Forward to next post: Scandal!
Like a lot of people, I find myself impressed by the basic idea of the Rolling Jubilee (linked by Abi from her sidebar a few days ago). Taking advantage of the fact that one really can buy up the “distressed debt” of unfortunate individuals for pennies on the dollar, this Occupy-affiliated group is raising funds to do so—and then forgiving the debt. As they point out, functional societies throughout human history have had some kind of “jubilee”—a moment in which the system gets reset. I mean, it’s in the Bible for cry eye.
Writing on his “Moneybox” blog on Slate, Matthew Yglesias says “it’s a pretty great idea” but then goes on to quibble:
The question you have to ask yourself here is “why is this a better idea than just giving money to poor people”? And I think it’s hard to answer the question. Given two struggling families, one of which is indebted and one of which isn’t, it’s not clear why you’d think that the family that’s borrowed heavily in the past is more worthy of assistance.What I think Yglesias doesn’t understand is that this isn’t just an attempt to render charity to the needy; it’s an attempt to undermine a specific kind of power relationship. As understood and practiced today, debt is a kind of servitude. If you have to take on unsustainable debts—or if you have the misfortune to live in a country that took on unsustainable debts—you’re just supposed to quietly accept that your life is permanently fucked, and that your creditors get to dictate its terms. The odd thing, though, is that people regularly figure out that this is monstrous.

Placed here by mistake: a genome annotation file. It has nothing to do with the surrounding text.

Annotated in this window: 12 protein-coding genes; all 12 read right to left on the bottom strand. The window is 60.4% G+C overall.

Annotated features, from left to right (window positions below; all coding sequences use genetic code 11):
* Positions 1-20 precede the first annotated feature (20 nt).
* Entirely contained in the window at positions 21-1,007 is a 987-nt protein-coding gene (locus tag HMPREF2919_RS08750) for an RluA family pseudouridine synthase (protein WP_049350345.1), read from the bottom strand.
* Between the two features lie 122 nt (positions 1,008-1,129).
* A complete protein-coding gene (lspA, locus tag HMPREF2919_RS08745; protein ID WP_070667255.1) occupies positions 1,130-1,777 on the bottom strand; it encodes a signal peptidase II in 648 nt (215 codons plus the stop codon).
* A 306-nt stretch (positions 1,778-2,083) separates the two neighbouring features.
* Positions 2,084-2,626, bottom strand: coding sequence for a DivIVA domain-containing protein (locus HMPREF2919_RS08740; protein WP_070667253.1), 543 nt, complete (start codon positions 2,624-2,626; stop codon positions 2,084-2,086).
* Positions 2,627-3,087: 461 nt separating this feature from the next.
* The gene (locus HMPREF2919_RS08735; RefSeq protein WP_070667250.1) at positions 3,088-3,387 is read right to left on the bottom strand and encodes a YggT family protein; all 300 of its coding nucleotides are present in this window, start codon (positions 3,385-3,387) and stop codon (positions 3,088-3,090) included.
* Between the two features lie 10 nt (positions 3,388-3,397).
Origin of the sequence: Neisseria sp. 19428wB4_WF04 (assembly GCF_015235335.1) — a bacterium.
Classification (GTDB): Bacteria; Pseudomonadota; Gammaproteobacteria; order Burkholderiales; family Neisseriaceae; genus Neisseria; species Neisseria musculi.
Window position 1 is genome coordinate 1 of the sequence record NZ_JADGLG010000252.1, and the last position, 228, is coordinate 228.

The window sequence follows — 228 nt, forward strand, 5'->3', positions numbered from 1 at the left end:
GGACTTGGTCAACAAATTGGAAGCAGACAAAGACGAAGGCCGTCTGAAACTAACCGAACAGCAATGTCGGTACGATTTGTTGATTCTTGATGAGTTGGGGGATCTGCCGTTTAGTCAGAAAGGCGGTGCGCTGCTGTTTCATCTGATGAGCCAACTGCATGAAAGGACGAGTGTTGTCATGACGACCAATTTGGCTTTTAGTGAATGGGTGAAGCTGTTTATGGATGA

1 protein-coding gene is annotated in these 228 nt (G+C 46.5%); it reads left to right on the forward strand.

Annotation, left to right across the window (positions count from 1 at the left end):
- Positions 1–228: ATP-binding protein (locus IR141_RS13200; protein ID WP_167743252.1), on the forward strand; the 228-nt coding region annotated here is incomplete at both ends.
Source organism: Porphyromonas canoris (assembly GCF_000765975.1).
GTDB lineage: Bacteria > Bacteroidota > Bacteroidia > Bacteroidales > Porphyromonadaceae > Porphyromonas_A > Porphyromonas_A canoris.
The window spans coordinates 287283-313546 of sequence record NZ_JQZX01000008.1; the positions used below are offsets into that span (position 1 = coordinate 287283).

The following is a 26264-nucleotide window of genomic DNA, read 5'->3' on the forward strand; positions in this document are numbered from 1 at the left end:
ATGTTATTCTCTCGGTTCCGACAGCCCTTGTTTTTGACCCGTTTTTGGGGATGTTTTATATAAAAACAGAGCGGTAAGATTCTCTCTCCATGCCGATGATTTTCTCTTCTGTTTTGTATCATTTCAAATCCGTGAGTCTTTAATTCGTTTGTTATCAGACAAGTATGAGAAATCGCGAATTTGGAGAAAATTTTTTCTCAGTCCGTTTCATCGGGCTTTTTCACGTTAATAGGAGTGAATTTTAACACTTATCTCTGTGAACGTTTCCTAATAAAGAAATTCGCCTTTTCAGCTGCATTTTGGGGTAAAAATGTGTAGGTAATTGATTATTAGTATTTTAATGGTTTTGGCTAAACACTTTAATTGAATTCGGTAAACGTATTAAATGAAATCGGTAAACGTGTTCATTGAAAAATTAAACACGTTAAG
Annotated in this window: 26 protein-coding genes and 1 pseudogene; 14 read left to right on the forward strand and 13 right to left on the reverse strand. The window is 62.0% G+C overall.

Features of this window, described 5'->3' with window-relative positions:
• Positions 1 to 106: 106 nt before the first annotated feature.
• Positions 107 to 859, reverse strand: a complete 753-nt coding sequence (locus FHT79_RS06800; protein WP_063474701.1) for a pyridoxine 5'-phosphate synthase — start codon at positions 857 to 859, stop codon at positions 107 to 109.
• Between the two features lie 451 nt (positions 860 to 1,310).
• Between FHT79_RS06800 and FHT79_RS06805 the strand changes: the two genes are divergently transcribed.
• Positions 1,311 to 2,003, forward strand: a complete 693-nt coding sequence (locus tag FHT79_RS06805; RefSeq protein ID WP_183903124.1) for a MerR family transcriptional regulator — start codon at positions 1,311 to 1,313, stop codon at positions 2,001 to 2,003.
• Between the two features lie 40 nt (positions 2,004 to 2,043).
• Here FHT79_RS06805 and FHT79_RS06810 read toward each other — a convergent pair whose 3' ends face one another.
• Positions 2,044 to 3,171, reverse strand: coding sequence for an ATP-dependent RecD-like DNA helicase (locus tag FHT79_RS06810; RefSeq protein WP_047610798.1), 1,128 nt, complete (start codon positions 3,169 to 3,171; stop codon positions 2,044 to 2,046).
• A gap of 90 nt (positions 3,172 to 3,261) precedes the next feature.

ATHENS — As the head of Greece’s largest oncology department, Dr. Kostas Syrigos thought he had seen everything. But nothing prepared him for Elena, an unemployed woman whose breast cancer had been diagnosed a year before she came to him.If you believe that the idea that “debts must be paid” is more important than the above, you’re monstrous. I don’t know for sure that Rolling Jubilee will ultimately do a lot of good in the world. I don’t know what gotchas lie in wait. But I know what moves them. It’s more than charity, it’s justice. It moves me too.
By that time, her cancer had grown to the size of an orange and broken through the skin, leaving a wound that she was draining with paper napkins. “When we saw her we were speechless,” said Dr. Syrigos, the chief of oncology at Sotiria General Hospital in central Athens. “Everyone was crying. Things like that are described in textbooks, but you never see them because until now, anybody who got sick in this country could always get help.”